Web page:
Onion is a main household food staple that can enhance practically any savory dish. In the culinary world, it is considered both a spice and a vegetable, but botanically, it is a fruit. Whatever you may want to call it, one thing for sure is that the onion holds a special place in our hearts and for our overall health.
Let’s dive in and uncover the health benefits of onion.
Stabilizes blood sugar levels
Offer a healthy food infused with onions at your family gathering because this spice is known to regulate blood sugar because of its flavonoids.
The sweetness and umami flavor of onion is truly a treat but the biggest takeaway is its ability to improve your digestion, therefore, strengthening your immune system and minimizing inflammation.
Onion is dense with nutrients that can improve your overall health. It is rich in potassium which increases your energy levels and metabolism, manganese promotes the creation of connective tissues, and bones.
Be happy with the tears that onion brings because that strong smell is the compound called allicin which eliminates bacteria and toxins in our bodies.
French Onion Soup
- 5 tablespoons unsalted butter, divided
- 1 tablespoon vegetable oil
- 3 pounds Vidalia onions (about 4 medium), halved lengthwise, peeled, and thinly sliced
- 1 teaspoon kosher salt
- 1/2 teaspoon freshly ground black pepper
- 1/2 teaspoon granulated sugar
- 1 1/2 cups dry white wine
- 6 cups homemade beef broth or store-bought beef broth
- 10 sprigs thyme
- 2 bay leaves
- 1 baguette or gluten free baguette
- 1 garlic clove, cut in half lengthwise
- 2 teaspoons sherry, preferably Fino or Manzanilla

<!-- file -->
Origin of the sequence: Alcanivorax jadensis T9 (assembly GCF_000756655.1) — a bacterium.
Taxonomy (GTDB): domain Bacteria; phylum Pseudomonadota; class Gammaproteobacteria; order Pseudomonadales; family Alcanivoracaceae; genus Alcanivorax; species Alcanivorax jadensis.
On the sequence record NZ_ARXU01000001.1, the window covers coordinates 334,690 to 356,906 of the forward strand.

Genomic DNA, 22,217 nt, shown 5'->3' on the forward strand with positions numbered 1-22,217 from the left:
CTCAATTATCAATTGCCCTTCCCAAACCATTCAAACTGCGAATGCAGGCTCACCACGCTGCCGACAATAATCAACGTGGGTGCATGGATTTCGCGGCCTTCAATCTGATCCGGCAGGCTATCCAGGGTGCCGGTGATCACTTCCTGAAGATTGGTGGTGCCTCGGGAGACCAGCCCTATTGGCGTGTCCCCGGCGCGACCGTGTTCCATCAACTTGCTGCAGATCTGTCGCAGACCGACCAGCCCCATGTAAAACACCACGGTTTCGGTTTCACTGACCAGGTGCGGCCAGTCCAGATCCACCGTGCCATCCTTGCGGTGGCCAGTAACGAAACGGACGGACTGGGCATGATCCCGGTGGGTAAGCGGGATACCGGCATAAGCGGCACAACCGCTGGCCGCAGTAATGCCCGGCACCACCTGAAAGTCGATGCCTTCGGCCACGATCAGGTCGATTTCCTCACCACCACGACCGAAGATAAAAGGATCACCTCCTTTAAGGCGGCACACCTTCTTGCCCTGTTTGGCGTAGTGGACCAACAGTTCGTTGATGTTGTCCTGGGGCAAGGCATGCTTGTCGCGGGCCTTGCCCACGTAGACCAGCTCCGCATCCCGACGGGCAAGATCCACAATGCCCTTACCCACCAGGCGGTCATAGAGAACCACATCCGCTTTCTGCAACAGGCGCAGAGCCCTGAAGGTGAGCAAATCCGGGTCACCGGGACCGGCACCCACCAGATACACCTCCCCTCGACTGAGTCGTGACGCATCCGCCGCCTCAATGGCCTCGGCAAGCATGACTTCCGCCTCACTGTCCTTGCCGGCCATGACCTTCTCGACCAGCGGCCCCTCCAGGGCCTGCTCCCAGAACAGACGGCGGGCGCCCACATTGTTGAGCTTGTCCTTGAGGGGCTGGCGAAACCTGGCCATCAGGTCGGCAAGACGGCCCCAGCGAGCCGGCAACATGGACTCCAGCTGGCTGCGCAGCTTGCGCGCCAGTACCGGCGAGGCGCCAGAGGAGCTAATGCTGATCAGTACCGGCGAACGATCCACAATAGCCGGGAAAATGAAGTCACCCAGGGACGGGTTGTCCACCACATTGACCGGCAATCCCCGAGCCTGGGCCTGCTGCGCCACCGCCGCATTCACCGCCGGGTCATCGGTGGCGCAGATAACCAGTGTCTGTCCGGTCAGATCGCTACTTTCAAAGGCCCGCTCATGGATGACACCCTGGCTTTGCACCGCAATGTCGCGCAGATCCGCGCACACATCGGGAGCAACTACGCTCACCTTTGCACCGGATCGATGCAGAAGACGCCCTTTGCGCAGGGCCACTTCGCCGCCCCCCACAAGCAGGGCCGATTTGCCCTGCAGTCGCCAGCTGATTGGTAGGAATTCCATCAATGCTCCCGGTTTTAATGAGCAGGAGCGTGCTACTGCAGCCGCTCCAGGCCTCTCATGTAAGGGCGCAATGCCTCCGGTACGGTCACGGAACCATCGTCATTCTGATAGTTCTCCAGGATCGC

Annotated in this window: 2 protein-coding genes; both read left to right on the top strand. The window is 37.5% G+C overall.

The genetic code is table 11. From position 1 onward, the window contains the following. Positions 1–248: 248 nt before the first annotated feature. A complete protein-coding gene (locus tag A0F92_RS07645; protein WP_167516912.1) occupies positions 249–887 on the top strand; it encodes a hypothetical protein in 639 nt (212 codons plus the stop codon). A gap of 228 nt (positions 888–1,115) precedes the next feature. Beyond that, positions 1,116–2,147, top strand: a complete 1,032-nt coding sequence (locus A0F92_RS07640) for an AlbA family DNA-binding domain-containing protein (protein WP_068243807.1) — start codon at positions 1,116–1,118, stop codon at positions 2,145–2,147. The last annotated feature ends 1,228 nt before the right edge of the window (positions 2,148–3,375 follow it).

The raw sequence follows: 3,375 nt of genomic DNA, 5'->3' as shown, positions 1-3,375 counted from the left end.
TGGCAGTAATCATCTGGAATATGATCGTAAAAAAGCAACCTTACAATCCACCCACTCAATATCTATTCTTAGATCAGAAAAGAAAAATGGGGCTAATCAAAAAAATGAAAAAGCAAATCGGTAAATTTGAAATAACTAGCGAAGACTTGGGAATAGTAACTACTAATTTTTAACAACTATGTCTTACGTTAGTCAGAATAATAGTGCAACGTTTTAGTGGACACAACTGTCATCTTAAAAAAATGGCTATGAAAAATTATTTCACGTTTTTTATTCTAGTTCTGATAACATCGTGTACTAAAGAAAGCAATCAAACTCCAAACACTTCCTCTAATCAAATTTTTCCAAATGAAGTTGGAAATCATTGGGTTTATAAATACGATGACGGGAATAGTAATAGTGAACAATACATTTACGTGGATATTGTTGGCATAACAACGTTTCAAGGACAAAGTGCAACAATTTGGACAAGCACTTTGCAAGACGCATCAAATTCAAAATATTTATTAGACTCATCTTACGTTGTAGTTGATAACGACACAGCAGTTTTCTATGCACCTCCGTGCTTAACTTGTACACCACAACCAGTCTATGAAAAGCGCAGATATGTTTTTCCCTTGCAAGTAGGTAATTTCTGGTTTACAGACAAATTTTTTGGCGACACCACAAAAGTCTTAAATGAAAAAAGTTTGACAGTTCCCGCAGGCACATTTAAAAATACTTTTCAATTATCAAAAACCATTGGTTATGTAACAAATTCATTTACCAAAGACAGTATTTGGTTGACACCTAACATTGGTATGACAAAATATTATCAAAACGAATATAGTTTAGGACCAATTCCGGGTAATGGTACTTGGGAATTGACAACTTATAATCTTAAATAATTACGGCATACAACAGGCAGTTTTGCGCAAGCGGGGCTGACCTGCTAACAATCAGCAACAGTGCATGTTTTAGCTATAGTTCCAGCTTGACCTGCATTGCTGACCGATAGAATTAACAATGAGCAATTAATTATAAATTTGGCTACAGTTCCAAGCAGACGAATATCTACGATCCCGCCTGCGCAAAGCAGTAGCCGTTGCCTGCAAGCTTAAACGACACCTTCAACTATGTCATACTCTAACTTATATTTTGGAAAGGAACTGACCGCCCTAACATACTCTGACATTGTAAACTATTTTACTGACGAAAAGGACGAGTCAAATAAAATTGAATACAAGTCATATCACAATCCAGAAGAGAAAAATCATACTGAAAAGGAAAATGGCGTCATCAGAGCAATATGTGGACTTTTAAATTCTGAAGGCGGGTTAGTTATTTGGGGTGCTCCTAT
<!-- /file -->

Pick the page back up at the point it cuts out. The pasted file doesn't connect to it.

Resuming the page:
- 4 ounces Gruyere cheese, grated (about 1 cup)
- Kitchen twine, six 8-ounce or four 16-ounce oven-safe ramekins or bowls (optional)
- In a large Dutch oven or other large pot, melt 3 tablespoons of butter over medium heat. Add the oil and onions; cook onions until softened, stirring occasionally, about 15 minutes. Add the salt, pepper, and sugar; continue to cook, stirring occasionally, until onions are deep golden brown and caramelized, and reduce heat slightly if onions seem to be browning too quickly, 35 to 45 minutes more.
- Add wine and raise the heat to high. Cook until almost all liquid has evaporated, 8 to 10 minutes.
- Tie thyme and bay leaves into a bundle with twine. Add broth and herb bundle to the pot with onions. Bring to a boil, reduce to a simmer, and cook, uncovered, until broth is thickened and flavorful, 20 to 30 minutes. Remove from heat and whisk in the remaining 2 tablespoons of butter. Taste and adjust seasoning.
- Heat the broiler. Cut two 1/2-inch baguette slices for every serving of soup. Place baguette slices on a rimmed baking sheet and toast in the oven until crisp and dry but not browned, about 1 minute per side. Rub one side of each toast with the garlic clove and set aside.
- Place ramekins or oven-safe bowls on a rimmed baking sheet, add 1/2 teaspoon of sherry to the bottom of each, and ladle soup on top. Top each serving of soup with two garlic-rubbed toasts. Divide cheese among the servings, covering the bread and some of the soup. Carefully transfer the baking sheet to the oven and broil until the cheese is melted and bubbling, 4 to 8 minutes. (Alternatively, if using regular soup bowls: Top each garlic-rubbed toast with some cheese and return to broiler to melt, about 2 minutes more. Divide sherry and soup among bowls, sprinkle with remaining cheese, and top each serving with two cheese toasts).
Adapted from epicurious